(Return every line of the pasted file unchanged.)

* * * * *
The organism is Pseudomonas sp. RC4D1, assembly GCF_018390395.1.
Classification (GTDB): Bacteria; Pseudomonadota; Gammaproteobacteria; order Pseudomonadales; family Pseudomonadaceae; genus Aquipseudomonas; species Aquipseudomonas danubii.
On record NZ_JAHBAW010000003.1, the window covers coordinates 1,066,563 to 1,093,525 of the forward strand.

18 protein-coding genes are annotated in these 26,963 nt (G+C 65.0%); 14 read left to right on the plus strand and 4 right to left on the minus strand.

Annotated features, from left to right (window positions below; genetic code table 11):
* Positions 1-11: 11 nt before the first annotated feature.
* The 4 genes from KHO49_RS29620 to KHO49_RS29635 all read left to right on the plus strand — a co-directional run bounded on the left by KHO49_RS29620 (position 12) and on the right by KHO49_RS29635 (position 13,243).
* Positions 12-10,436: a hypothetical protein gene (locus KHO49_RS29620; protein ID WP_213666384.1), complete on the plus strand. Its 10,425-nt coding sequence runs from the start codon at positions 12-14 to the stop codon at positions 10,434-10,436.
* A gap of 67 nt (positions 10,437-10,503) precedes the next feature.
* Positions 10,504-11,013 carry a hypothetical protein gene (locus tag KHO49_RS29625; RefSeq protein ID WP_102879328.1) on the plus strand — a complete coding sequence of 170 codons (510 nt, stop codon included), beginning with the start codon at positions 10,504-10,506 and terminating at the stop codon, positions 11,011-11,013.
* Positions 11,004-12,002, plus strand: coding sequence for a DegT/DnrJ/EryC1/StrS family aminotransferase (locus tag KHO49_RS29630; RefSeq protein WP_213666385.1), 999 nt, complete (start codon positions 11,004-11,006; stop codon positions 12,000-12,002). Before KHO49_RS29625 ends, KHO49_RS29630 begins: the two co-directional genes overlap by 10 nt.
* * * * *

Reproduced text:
The organism is Pseudomonas sp. RC4D1, assembly GCF_018390395.1.
Classification (GTDB): Bacteria; Pseudomonadota; Gammaproteobacteria; order Pseudomonadales; family Pseudomonadaceae; genus Aquipseudomonas; species Aquipseudomonas danubii.
On record NZ_JAHBAW010000003.1, the window covers coordinates 1,066,563 to 1,093,525 of the forward strand.

18 protein-coding genes are annotated in these 26,963 nt (G+C 65.0%); 14 read left to right on the plus strand and 4 right to left on the minus strand.

Annotated features, from left to right (window positions below; genetic code table 11):
* Positions 1-11: 11 nt before the first annotated feature.
* The 4 genes from KHO49_RS29620 to KHO49_RS29635 all read left to right on the plus strand — a co-directional run bounded on the left by KHO49_RS29620 (position 12) and on the right by KHO49_RS29635 (position 13,243).
* Positions 12-10,436: a hypothetical protein gene (locus KHO49_RS29620; protein ID WP_213666384.1), complete on the plus strand. Its 10,425-nt coding sequence runs from the start codon at positions 12-14 to the stop codon at positions 10,434-10,436.
* A gap of 67 nt (positions 10,437-10,503) precedes the next feature.
* Positions 10,504-11,013 carry a hypothetical protein gene (locus tag KHO49_RS29625; RefSeq protein ID WP_102879328.1) on the plus strand — a complete coding sequence of 170 codons (510 nt, stop codon included), beginning with the start codon at positions 10,504-10,506 and terminating at the stop codon, positions 11,011-11,013.
* Positions 11,004-12,002, plus strand: coding sequence for a DegT/DnrJ/EryC1/StrS family aminotransferase (locus tag KHO49_RS29630; RefSeq protein WP_213666385.1), 999 nt, complete (start codon positions 11,004-11,006; stop codon positions 12,000-12,002). Before KHO49_RS29625 ends, KHO49_RS29630 begins: the two co-directional genes overlap by 10 nt.